Google to use Jaguar’s I-PACE EVs to build emissions map for Dublin

Google and Jaguar Land Rover have entered a partnership that will see the automaker’s electric cars outfitted with air quality measuring sensors and hardware for street view mapping. The two companies are doing this in collaboration with the city of Dublin for its Smart Dublin program.

The cars to be used are the all-electric Jaguar I-PACE, a first for Google. For a period of 12 months, the EVs will be used to measure and record the quality of air on Dublin streets. They will monitor nitrogen dioxide and carbon dioxide levels and also update Google Maps data for Dublin. The air sensors that will be used are made by Aclima. The data they collect will be researched by Google and its partners to develop maps of street-by-street pollution levels.

image source: Jaguar

An electric car is the obvious choice to use as it does not produce tailpipe emissions and the choice of Jaguar is a testament to the company’s commitment to environmental sustainability without compromising the quality and luxury it is known for. Explaining further, Elena Allen, Project Manager for Business Development at Jaguar said: The integration of Google Street View technology with the all-electric Jaguar I-PACE is the perfect solution for measuring air quality. We are delighted to support this project as it aligns with our own journey to becoming an electric-first business and achieving net-zero carbon by 2039. Partnerships like this are one of the ways we can achieve our sustainability goals and make a positive impact on society.”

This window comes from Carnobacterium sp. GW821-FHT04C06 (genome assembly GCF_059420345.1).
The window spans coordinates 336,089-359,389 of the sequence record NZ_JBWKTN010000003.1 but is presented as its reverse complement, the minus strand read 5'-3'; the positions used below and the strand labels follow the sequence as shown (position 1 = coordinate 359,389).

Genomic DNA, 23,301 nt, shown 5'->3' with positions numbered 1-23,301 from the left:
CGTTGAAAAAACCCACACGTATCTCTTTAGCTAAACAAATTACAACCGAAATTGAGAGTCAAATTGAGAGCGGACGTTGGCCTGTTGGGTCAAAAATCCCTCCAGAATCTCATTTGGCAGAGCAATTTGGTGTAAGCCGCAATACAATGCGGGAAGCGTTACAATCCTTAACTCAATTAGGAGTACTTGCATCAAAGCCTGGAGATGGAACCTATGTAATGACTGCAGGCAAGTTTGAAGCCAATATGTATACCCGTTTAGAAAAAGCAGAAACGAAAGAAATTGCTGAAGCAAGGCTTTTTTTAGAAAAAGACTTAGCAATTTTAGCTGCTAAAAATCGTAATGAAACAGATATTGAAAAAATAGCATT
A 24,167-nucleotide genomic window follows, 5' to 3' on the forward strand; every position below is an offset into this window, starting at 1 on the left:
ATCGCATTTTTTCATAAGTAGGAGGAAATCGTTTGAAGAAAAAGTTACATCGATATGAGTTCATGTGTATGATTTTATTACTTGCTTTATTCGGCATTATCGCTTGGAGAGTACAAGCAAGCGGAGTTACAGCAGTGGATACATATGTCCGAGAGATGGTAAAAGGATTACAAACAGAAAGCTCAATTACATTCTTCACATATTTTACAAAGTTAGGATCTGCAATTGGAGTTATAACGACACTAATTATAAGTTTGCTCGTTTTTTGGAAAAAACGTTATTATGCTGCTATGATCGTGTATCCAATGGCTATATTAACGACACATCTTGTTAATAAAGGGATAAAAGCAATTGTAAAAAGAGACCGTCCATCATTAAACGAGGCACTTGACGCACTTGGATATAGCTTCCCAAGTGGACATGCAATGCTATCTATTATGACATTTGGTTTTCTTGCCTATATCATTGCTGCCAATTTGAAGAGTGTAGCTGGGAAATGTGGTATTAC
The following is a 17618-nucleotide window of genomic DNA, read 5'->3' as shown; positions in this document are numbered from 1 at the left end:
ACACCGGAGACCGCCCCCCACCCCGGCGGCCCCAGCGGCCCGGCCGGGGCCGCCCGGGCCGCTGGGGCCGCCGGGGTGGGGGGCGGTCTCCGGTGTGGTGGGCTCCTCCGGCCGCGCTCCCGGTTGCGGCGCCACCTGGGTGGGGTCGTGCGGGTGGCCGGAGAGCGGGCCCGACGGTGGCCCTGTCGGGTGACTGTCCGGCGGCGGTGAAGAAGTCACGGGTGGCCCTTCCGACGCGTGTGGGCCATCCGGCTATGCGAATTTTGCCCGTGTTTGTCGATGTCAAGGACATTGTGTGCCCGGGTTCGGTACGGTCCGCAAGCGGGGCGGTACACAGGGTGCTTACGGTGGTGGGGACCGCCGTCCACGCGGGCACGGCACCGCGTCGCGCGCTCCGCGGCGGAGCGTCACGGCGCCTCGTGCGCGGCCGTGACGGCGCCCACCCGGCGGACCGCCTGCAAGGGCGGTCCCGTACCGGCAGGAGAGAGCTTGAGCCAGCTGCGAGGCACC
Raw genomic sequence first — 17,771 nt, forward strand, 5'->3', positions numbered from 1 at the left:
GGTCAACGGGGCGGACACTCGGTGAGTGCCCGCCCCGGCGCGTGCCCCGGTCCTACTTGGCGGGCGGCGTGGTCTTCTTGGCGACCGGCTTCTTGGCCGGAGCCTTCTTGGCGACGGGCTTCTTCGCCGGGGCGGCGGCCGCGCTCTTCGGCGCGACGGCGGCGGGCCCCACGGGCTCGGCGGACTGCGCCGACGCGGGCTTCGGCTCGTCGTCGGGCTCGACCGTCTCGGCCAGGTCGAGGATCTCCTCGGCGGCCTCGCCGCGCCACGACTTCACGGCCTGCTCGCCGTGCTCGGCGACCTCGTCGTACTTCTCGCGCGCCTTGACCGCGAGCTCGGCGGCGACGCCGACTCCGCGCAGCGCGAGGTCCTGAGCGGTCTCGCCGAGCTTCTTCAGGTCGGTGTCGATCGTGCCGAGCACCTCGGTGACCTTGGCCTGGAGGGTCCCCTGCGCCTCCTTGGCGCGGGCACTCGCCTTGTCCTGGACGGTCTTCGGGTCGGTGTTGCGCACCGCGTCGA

Google had earlier in 2019 collaborated with the cities of Copenhagen and London to create street level pollution maps, with the Environmental Insights Explorer (EIE) unit of the internet search giant handling the projects. Preliminary maps show block-by-block details of the concentrations of black carbon and fine particles and it is already being used by architects and building designers in their construction projects.

Dublin plans to use the data to improve the city’s climate and health and also formulate its smart transit programs. Paddy Flynn, VP of Geo Operations at Google, said: “Air quality is a serious concern, especially for cities; but there is a gap in terms of localized data and insights available to both decision makers and citizens. As part of this project, we’re using technology to capture this important data and make it accessible so that together with Dublin City Council, we can drive solution planning.”